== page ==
Drugs and teens are a typical satire for many movies, shows and books. As a teen I dealt with the issues of drugs, sex, race issues, crime, gangs, teen pregnancy and diet issues. Those were real and difficult issues for me. Truth is, I really didn’t need a book to tell me about gangs – I lived where gangs were. I didn’t need a book to tell me about drugs, I lived around tons of drug addicts and acohol. But you know what I needed books for? To show me that I wasn’t alone, that there were other kids that handled these same issues differently. Some kids did it better, some kids suffered and failed, others succeeded. Books gave me that resource, and a safe haven to experience the things I’d seen an to process them.


Real life is different. No book yet that I have read can really depict the things I experienced and have seen firsthand growing up. Truthfully, living it hurts. But reading it gives us insight without the pain.

I’m talking about this now since I have a young family member going through the effects of drug experimentation. The effects are being placed in a controlled environment in hopes of rehabilitation. The kid didn’t grow up seeing firsthand the effects of drugs. Bypassing crack heads as he walked to the corner store like I did. Maybe, just maybe if he’d seen that reality, he would have thought twice before he opened pandora’s box.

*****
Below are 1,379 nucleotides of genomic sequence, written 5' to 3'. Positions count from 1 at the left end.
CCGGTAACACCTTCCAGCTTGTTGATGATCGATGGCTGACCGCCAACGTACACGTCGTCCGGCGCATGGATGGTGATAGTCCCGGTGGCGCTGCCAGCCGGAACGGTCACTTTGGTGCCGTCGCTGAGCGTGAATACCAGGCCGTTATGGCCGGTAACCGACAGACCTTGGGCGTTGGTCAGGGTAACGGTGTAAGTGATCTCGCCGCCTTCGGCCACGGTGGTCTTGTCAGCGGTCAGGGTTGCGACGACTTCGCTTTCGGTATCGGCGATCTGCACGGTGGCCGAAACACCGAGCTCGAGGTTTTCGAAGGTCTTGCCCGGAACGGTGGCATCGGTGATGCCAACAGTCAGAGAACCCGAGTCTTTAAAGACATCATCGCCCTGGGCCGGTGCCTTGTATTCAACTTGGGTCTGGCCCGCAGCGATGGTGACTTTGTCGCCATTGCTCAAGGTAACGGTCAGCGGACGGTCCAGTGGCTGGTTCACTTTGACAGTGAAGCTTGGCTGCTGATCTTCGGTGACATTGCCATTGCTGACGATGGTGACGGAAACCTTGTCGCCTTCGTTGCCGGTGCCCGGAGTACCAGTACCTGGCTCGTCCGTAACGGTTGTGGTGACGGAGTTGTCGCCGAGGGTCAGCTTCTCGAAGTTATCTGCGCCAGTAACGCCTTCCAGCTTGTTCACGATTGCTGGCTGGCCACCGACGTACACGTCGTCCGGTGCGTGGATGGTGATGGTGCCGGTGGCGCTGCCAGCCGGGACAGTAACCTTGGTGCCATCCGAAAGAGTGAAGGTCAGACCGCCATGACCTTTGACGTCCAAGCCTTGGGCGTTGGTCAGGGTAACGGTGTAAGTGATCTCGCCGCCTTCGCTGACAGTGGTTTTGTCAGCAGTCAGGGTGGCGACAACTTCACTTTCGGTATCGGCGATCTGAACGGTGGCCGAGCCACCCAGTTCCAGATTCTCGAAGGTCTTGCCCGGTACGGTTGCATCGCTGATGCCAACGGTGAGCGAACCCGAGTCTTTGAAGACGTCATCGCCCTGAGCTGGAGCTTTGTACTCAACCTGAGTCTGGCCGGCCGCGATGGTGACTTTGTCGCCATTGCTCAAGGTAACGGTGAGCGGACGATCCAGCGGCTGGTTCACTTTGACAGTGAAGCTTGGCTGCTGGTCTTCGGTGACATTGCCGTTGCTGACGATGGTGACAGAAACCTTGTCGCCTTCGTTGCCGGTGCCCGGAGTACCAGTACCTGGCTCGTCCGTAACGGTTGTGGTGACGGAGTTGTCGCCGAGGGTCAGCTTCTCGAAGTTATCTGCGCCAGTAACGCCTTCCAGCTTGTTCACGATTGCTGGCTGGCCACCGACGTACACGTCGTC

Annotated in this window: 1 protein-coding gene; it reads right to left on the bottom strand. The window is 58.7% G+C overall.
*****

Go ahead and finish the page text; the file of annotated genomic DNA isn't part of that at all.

HERE are SOME BOOKS that open up conversation about teen issues like drugs, teen pregnancy, eating disorders and more. Please add to the list. I plan on sending some of these books to my teenage relative battling some of these issues.

SNITCH by Allison Van Diepen

TYRELL by Coe Booth

THE FIRST PART LAST by Angela Johnson

CRANK by Ellen Hopkins

CUT by Patricia McCormick

MONSTER by Walter Dean Myers

BAD BOY by Walter Dean Myers

TWEAK by Nic Sheff


~ by LM Preston on January 22, 2011.

2 Responses to “DRUGS? TEENS? And YA BOOKS”

  1. isn’t that true of anything though? a book will have a dramatic narrative arc to forward the story. if someone just wrote down everything that happened to them as they saw it, it could well be a very interesting read, but odds are it would be very boring to read. you have to remember that writing is an art. art is artifice. artifice is trying to recreate real life, but i doubt it never accurately will. modernist books like ‘in search of lost time’ and ulysses come close, but again, are so hard to read.


  2. You edited a query of mine on YALITCHAT that concerns drug usuage. It is difficult, either personally partaking in using drugs, or knowing or seeing others do them. This is why I write realistic fiction: I like the idea of escaping my own life in a book, but to read a book that confront reality head on and offers new outlooks on a world I already know… seems really nice. Not to toot my own horn, I just wanted to create something I wished to have found more of back when I was younger.

    I’ll have to read some of these novels you’ve posted. They might be exactly what I needed back then.

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